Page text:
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Rocksteady plans offline mode for Suicide Squad post-release

Squad offline.

Justin Carter, Contributing Editor

December 8, 2023

1 Min Read
Promo art for Rocksteady Studios' Suicide Squad: Kill the Justice League.
Image via Rocksteady/WB Games.

The upcoming Suicide Squad: Kill the Justice Leaguewill eventually be playable offline, confirmed Rocksteady Studios. Following the newest trailer at last night's Game Awards, the studio confirmed on its official Discord (spotted by VGC) that an offline story mode was in the works. 

"We are planning to add an offline story mode that will give players the option to experience the main campaign without an internet connection," it wrote. The update will come after the game's February 2024 release, though a specific timeframe wasn't offered. 

As far as how the offline mode will affect the game's RPG mechanics or other elements built specifically with co-op in mind, Rocksteady offered no comment.

What is a Suicide Squad? A live-service enigma

Like other live-service games, Suicide Squad requires an always-online connection to play. In the game proper, solo players can switch between characters through the D-pad, with the other three characters controlled by bots (to theoretically be inhabited by co-op players).

Allowing an offline mode adds an extra layer of security to a multiplayer game if it gets taken offline or delisted sooner than expected. Most online games allow for offline modes (like story campaigns or player v. bots) to persist if the title itself has its support ended or becomes delisted.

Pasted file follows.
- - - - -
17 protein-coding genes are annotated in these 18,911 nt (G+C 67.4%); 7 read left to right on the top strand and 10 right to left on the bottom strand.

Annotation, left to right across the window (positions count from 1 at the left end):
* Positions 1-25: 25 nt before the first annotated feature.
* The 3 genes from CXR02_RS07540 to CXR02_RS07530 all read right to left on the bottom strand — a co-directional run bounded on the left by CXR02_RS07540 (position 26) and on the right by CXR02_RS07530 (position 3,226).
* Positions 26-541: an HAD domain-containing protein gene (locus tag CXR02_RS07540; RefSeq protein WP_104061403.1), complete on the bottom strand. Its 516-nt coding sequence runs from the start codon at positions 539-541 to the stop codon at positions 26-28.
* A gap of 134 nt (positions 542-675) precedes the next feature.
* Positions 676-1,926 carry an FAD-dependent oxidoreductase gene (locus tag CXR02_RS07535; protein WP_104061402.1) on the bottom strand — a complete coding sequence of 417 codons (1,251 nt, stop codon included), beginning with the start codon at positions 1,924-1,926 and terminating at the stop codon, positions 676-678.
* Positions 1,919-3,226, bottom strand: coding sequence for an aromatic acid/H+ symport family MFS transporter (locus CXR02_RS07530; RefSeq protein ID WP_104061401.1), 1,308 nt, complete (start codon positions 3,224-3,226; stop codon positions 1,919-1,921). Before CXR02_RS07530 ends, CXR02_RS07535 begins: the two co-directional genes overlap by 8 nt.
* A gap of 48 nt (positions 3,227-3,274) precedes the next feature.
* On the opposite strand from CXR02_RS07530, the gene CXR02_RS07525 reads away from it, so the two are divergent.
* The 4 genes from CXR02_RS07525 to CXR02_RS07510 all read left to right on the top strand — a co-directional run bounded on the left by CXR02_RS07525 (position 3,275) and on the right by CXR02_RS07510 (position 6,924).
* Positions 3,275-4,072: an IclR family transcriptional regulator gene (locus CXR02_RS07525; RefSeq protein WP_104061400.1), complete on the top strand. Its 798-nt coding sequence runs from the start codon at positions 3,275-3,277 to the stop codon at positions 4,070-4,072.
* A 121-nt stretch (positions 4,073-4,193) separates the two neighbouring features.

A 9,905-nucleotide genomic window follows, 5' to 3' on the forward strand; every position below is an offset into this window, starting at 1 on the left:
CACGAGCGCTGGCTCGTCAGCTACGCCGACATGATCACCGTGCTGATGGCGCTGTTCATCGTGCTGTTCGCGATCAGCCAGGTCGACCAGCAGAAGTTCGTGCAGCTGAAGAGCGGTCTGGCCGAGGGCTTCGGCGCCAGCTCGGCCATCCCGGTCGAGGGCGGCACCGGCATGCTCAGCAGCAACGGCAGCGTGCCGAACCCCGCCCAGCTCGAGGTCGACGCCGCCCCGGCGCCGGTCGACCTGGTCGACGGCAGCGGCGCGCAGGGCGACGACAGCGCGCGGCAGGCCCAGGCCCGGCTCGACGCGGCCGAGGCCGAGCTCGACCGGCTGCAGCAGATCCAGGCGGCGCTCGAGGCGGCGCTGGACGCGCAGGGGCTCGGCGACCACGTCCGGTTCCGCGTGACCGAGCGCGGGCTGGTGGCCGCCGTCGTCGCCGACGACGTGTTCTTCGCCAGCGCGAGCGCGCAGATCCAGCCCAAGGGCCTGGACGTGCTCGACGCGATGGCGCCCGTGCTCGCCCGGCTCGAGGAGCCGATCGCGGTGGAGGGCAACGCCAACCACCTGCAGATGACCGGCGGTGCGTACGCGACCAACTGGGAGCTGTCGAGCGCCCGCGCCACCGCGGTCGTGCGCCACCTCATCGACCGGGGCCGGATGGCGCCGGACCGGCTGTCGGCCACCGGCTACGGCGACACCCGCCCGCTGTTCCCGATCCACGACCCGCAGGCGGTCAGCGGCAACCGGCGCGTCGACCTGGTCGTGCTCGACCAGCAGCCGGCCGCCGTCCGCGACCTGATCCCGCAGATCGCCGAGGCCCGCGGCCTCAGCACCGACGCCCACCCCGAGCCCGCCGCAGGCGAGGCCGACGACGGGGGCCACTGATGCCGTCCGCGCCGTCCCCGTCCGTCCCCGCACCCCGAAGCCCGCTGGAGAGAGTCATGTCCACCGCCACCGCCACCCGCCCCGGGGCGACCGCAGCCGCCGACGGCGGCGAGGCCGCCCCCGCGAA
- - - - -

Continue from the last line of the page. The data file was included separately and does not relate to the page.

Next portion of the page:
Even so, it's very clear Rocksteady's newest title is aiming to fill a superhero gap in the live-service space. Warner Bros. Discovery head David Zaslav indicated WB Games would lean towards ongoing games for much of its future output, and this game has been known for some time to be the first go at those plans.

About the Author(s)

Justin Carter

Contributing Editor, GameDeveloper.com

A Kansas City, MO native, Justin Carter has written for numerous sites including IGN, Polygon, and SyFy Wire. In addition to Game Developer, his writing can be found at io9 over on Gizmodo. Don't ask him about how much gum he's had, because the answer will be more than he's willing to admit.

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